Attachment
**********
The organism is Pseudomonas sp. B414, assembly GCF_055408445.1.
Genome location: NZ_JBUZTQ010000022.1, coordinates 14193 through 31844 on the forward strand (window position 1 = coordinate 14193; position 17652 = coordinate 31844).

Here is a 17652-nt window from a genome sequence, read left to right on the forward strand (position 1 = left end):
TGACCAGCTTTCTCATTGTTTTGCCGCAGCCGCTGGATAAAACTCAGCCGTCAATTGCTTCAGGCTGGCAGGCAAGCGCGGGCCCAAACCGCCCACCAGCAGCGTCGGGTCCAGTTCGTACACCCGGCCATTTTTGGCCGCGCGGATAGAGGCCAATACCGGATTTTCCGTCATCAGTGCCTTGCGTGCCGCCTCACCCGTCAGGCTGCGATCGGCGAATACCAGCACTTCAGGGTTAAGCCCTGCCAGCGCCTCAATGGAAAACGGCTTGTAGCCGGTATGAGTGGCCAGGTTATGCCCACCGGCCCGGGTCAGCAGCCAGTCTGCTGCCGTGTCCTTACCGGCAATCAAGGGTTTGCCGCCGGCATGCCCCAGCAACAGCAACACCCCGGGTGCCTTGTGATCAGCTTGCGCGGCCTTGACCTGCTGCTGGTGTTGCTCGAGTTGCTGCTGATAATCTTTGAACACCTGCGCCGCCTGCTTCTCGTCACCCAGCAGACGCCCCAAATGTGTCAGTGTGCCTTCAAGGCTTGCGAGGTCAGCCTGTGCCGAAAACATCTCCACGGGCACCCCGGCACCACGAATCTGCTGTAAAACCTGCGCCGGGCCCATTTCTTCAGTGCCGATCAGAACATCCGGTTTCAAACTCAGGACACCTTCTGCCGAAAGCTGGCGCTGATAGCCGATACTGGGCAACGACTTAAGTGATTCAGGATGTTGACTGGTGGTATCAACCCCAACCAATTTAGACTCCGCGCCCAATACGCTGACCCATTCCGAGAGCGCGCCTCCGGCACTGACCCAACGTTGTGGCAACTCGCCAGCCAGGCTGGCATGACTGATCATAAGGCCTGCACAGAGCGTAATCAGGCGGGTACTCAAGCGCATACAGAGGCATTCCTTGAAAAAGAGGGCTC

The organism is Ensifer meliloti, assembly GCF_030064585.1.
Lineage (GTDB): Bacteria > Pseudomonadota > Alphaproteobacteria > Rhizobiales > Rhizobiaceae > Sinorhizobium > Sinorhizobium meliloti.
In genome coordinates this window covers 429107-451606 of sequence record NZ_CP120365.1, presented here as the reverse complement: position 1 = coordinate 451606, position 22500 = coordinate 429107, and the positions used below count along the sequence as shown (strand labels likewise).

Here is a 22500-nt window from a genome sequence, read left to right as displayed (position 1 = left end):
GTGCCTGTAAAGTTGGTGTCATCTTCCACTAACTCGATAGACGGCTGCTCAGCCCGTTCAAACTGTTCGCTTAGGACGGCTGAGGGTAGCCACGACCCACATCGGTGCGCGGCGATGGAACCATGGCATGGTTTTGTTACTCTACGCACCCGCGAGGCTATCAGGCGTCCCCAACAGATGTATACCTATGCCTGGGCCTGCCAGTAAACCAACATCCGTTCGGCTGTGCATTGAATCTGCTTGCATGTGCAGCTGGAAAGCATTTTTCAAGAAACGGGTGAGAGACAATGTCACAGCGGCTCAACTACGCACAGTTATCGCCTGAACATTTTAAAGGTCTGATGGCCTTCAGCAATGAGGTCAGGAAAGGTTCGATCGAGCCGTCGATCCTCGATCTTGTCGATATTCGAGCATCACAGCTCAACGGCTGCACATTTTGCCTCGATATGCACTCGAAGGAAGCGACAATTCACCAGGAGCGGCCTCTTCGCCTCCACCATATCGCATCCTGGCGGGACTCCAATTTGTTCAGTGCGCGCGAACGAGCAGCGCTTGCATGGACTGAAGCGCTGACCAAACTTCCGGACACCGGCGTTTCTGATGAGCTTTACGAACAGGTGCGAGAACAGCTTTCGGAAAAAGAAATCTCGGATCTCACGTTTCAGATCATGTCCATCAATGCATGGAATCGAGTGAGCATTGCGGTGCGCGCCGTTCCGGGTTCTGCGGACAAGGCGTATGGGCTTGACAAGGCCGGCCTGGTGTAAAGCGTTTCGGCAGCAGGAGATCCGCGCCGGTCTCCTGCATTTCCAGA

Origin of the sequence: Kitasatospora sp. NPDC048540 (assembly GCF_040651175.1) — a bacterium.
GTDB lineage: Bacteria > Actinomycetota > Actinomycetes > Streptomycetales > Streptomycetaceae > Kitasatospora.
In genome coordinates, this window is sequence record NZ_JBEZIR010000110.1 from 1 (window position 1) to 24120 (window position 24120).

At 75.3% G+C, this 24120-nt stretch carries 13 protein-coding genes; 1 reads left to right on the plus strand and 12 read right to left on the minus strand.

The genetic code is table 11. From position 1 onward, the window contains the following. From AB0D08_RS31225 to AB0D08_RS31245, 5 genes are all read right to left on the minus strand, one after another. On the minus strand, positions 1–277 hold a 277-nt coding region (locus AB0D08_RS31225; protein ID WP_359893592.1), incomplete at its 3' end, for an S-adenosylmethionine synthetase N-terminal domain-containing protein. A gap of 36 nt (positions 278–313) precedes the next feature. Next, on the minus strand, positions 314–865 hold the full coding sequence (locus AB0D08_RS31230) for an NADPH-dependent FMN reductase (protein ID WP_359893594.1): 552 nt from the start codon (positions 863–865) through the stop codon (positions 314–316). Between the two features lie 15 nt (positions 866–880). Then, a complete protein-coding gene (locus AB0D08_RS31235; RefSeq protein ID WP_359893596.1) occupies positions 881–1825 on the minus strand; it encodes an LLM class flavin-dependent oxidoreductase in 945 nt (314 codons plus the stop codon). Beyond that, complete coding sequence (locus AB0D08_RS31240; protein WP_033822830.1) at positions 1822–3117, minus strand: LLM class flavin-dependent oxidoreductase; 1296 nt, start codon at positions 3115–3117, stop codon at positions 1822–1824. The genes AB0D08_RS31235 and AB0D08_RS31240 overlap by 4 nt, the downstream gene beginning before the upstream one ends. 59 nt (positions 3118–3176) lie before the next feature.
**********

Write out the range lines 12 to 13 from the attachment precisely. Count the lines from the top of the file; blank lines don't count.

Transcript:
In genome coordinates, this window is sequence record NZ_JBEZIR010000110.1 from 1 (window position 1) to 24120 (window position 24120).

At 75.3% G+C, this 24120-nt stretch carries 13 protein-coding genes; 1 reads left to right on the plus strand and 12 read right to left on the minus strand.